Many independent roofing contractors within the Owens Corning roofing contractor network offer financing options for customers. Your roofer may offer in-house financing or loans through an external finance company, such as GreenSky or Ally. Rates and terms depend on the roofing company and its credit rating. A home equity loan, also known as a second mortgage, uses the part of your home that you own directly as collateral for a loan you pay in fixed monthly payments.
The repayment term of a home equity loan usually lasts from five to 30 years. Interest rates on home equity loans are usually fixed, so before you accept the loan you'll know what you'll pay each month of the repayment term. One advantage of using a home equity loan for roof financing is that you can deduct the interest you pay on the loan from your federal income taxes, as long as you itemize the deductions. Consider talking to a financial professional to find out if this is possible for your individual situation.
A home equity line of credit (HELOC) also uses home equity as collateral, but instead of offering a lump sum loan, you set up a revolving credit account that you can use much like a credit card. As with a home equity loan, a HELOC allows you to access up to 85% of your home's value minus your remaining mortgage balance. During a period of time called a withdrawal period, which usually lasts 10 years, a HELOC allows you to write checks or use a debit card to make payments against the account's spending limit and then pay the balance as quickly or as slowly as you choose, as long as you meet a minimum monthly payment. After the withdrawal period ends, you must pay the outstanding balance in a lump sum or in a series of fixed monthly payments.
HELOCs typically have variable interest rates and may include low promotional rates for the first 12 months, after which borrowers may see significant annual increases. That, and the variable balance nature of all revolving accounts, can make it difficult to predict how much a HELOC will cost you over the life of the account. In a cash out refinance, you apply for a new mortgage on your home, based on part or all of your current market value, pay your existing mortgage, and treat any remaining cash product as a lump sum loan. You can use the cash to finance a roof or other home repairs, or for any other purpose you choose.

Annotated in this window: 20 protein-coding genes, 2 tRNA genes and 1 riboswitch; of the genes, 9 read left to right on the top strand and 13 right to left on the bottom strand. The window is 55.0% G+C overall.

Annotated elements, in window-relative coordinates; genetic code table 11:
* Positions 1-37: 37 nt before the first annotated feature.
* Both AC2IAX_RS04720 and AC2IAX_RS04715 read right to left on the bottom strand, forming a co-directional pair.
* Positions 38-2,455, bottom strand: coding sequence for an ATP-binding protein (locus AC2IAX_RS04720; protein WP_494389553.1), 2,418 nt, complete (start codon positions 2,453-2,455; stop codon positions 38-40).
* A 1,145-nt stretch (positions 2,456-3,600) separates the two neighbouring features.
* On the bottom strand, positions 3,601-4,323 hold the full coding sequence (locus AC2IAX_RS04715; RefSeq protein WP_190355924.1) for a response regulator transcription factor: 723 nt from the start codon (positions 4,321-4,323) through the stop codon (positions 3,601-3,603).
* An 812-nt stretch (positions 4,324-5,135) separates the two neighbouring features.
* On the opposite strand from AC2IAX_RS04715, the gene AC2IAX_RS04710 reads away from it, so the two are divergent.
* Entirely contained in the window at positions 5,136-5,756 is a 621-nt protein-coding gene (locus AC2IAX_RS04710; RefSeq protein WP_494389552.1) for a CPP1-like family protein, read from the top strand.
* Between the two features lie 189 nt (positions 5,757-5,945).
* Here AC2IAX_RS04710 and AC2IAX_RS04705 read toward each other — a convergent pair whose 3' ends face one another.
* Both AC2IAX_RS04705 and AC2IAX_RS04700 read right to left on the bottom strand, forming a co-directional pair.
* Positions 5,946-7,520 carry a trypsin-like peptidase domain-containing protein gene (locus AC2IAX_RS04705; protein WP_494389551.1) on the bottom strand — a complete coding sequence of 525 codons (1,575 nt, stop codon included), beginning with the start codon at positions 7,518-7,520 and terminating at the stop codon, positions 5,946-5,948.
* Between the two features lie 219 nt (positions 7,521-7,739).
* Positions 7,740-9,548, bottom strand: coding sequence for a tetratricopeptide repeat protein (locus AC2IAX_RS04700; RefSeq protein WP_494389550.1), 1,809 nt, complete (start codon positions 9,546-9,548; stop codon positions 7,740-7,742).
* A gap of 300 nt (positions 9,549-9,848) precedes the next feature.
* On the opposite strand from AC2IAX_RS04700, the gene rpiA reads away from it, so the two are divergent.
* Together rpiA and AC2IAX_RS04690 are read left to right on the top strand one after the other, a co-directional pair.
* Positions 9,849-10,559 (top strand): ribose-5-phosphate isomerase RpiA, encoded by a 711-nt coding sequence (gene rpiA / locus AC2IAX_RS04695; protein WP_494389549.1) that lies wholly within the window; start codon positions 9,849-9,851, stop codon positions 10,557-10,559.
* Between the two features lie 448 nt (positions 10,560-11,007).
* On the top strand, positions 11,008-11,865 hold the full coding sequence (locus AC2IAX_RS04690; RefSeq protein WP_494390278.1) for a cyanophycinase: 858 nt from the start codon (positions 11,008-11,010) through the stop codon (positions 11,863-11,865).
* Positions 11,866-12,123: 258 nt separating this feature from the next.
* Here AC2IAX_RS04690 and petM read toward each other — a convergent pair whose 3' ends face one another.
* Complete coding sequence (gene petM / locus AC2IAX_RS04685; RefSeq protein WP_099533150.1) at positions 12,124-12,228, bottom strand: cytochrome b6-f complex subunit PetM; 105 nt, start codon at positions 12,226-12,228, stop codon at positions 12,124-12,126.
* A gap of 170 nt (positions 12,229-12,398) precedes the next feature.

A cash-out refinance can make a lot of sense if you can insure the new mortgage at a significantly lower interest rate than your original mortgage, or if you replace an adjustable-rate mortgage with a fixed-rate loan. As with home equity loans and HELOCs, the approval process for a cash-out refinance is very similar to applying for a mortgage to purchase a home. Expect to document your income and expenses and close in about 30 to 45 days, although this time period will ultimately depend on your lender. If you don't have enough equity in your home to cover roof financing, one option is a 203 (k) mortgage issued through the Federal Housing Administration (FHA).
These mortgages are issued by FHA-approved lenders to allow the purchase or refinance of homes in need of repair, and fixed-rate and adjustable-rate loans are available. If you are looking for a standard 203 (k) mortgage, you will need to hire an FHA-approved 203 (k) consultant to act as a liaison between you, the lender and the roofer (and other contractors, if any). The consultant designs a work plan for the project, ensures that the construction meets the appropriate standards, and approves the release of funds for the roofer and other contractors. If your credit score is 580 or higher, you qualify for the minimum down payment of 3.5% required for a 203 (k) mortgage; if your score falls below 580, you will need to deposit 10% of the amount you are borrowing.